Important factors that can affect the level of secondhand vapor include:
- Proximity to the person not vaping
- Level of ventilation
- Amount of vape aerosol produced
- Nicotine concentration of vape liquid
While these factors play a role in the level of secondhand vapor, it remains much less harmful than secondhand smoke. This is in large part due to how quickly vape aerosol breaks down.
Just like actually vaping, there are certain groups that may actually suffer more from secondhand vapor. To help reduce the stigma that we vapers face, as well as to be considerate, it helps to know these groups and to avoid vaping near them.
Nicotine exposure during pregnancy has been a known problem for many years now.
There is not yet a way to determine how much of this nicotine is available in secondhand vape aerosol for unborn infants, but when it comes to the severity of nicotine exposure when pregnant, the risk is not worth taking.
Infants and Children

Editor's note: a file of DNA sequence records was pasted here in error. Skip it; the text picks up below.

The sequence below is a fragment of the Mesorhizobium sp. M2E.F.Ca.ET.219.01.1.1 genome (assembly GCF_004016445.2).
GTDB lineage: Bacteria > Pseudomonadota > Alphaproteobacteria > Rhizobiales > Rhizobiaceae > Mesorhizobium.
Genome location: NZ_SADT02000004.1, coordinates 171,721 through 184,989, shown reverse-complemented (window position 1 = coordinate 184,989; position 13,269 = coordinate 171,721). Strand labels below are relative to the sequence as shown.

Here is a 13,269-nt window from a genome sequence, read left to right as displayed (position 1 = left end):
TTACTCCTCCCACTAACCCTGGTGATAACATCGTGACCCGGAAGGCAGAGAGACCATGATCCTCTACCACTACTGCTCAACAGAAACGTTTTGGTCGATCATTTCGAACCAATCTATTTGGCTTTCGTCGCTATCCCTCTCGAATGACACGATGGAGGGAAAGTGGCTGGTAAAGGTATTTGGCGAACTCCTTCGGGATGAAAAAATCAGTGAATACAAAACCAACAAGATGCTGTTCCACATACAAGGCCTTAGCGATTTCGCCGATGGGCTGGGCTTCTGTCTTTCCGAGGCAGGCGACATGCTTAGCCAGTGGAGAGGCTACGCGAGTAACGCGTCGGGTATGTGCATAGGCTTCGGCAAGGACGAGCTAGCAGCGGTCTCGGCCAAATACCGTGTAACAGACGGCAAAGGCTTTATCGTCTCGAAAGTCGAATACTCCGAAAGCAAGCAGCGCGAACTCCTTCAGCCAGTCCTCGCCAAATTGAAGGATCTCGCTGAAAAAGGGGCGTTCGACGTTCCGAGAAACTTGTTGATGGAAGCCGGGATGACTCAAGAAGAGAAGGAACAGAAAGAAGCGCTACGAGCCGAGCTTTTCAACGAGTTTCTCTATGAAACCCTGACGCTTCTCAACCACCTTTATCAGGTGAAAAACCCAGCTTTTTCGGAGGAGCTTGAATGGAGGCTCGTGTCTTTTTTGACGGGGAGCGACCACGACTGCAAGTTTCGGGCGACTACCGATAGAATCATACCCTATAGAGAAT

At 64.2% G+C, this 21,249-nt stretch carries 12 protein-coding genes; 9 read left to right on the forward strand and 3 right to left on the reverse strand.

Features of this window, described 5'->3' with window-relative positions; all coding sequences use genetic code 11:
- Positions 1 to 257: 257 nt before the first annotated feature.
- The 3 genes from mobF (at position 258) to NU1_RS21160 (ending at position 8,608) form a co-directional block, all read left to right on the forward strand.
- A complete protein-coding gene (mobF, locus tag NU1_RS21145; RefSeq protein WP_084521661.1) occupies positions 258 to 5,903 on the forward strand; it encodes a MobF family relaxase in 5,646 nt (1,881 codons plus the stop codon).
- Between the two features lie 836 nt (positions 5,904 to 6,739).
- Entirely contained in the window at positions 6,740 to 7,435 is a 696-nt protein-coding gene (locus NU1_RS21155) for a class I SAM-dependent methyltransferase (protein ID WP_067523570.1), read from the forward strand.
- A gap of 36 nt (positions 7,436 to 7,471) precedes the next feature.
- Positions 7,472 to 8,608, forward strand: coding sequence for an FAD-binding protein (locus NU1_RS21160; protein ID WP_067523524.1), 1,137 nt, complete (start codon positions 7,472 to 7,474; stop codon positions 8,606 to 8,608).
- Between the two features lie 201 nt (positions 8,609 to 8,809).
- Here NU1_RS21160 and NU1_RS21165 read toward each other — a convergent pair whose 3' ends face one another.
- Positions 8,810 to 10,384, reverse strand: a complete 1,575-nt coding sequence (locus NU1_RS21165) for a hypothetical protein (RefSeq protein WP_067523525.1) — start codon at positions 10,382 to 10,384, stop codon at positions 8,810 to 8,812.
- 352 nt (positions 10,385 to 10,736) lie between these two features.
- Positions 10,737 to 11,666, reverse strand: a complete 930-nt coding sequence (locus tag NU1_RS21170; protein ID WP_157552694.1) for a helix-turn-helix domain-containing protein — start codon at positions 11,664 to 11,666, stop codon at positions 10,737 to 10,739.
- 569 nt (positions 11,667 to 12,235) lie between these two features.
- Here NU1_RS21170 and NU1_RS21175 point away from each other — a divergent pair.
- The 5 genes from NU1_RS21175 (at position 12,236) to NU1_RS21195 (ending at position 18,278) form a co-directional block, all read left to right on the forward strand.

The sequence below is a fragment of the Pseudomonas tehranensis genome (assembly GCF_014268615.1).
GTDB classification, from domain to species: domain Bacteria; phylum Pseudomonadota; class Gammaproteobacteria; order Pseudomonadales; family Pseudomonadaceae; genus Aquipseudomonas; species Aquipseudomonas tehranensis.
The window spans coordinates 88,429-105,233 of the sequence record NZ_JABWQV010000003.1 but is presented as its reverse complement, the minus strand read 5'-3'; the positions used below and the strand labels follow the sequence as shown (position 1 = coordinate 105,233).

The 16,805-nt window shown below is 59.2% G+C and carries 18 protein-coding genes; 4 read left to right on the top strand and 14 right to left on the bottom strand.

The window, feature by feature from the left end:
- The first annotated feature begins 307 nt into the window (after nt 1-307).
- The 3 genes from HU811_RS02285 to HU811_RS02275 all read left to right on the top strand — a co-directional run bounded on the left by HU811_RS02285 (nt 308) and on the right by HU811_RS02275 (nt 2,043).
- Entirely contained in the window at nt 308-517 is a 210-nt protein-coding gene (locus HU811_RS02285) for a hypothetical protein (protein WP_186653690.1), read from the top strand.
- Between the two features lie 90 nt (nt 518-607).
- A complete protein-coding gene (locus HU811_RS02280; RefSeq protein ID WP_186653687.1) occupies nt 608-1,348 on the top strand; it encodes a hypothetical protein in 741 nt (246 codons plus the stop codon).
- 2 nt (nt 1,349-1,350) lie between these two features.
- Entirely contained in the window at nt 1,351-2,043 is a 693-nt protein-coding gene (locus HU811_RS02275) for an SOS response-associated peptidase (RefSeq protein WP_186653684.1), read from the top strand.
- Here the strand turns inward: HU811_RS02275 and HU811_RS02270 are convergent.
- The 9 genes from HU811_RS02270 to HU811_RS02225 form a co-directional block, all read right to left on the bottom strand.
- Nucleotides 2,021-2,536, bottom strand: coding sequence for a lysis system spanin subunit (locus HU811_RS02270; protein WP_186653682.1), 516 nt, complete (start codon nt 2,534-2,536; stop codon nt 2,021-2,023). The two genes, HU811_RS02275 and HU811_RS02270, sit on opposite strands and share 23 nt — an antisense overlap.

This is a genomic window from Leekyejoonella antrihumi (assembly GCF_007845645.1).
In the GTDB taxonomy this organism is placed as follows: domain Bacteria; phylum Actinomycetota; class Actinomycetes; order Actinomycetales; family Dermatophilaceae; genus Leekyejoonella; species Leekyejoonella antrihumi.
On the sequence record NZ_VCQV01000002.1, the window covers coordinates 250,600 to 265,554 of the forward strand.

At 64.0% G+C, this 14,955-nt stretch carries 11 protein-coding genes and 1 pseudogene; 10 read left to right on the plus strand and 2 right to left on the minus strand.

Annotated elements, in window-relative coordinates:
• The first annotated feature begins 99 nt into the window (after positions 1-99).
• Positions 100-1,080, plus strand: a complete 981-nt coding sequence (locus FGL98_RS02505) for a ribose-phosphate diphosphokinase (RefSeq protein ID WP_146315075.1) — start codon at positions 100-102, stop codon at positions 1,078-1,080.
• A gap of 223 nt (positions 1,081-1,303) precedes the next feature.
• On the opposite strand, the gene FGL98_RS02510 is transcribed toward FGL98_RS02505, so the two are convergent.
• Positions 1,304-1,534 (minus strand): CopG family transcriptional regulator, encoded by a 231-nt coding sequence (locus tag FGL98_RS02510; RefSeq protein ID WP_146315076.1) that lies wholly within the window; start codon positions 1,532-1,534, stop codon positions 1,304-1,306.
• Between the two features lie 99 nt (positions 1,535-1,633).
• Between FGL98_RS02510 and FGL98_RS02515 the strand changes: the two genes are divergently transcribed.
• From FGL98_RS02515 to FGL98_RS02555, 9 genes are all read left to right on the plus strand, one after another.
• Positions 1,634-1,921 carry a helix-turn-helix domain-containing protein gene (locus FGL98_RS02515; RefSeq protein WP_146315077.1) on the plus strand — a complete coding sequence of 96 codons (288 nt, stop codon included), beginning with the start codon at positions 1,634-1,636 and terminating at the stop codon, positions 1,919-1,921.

Growing kids are also at risk when it comes to secondhand vapor. While it is not to the same degree as an unborn child, there is a potential risk of lung and heart disease if you are vaping nearby.
People With Lung Conditions
Of course, vaping in close proximity to anyone with lung issues like asthma is not a great idea. Like the other two at-risk groups, this is dependent on various factors.
The Differences Between Secondhand Vapor and Secondhand Smoke
Because of the relationship between smoking and vaping, the two are often unfairly grouped together. Whether this is from pure ignorance or some other agenda, it does not help promote the benefits of vaping as a tool for ex-smokers.
Along with the huge number of health implications from traditional cigarette smoking, secondhand smoke has been on the radar of medical researchers for years.
Groups like the American Lung Association have attributed over 43,000 deaths from secondhand smoke every single year.
According to the U.S. Surgeon General, approximately 2.5 million people died from secondhand smoking in the 50-year period since 1964.
Secondhand smoke also affects the unborn fetus of smokers while they are pregnant. This can lead to premature birth, birth defects, and even sudden infant death syndrome (SIDS).
It is hard to deny that there is a huge amount of demonization towards the vaping industry, so it is important to clarify things as best as possible.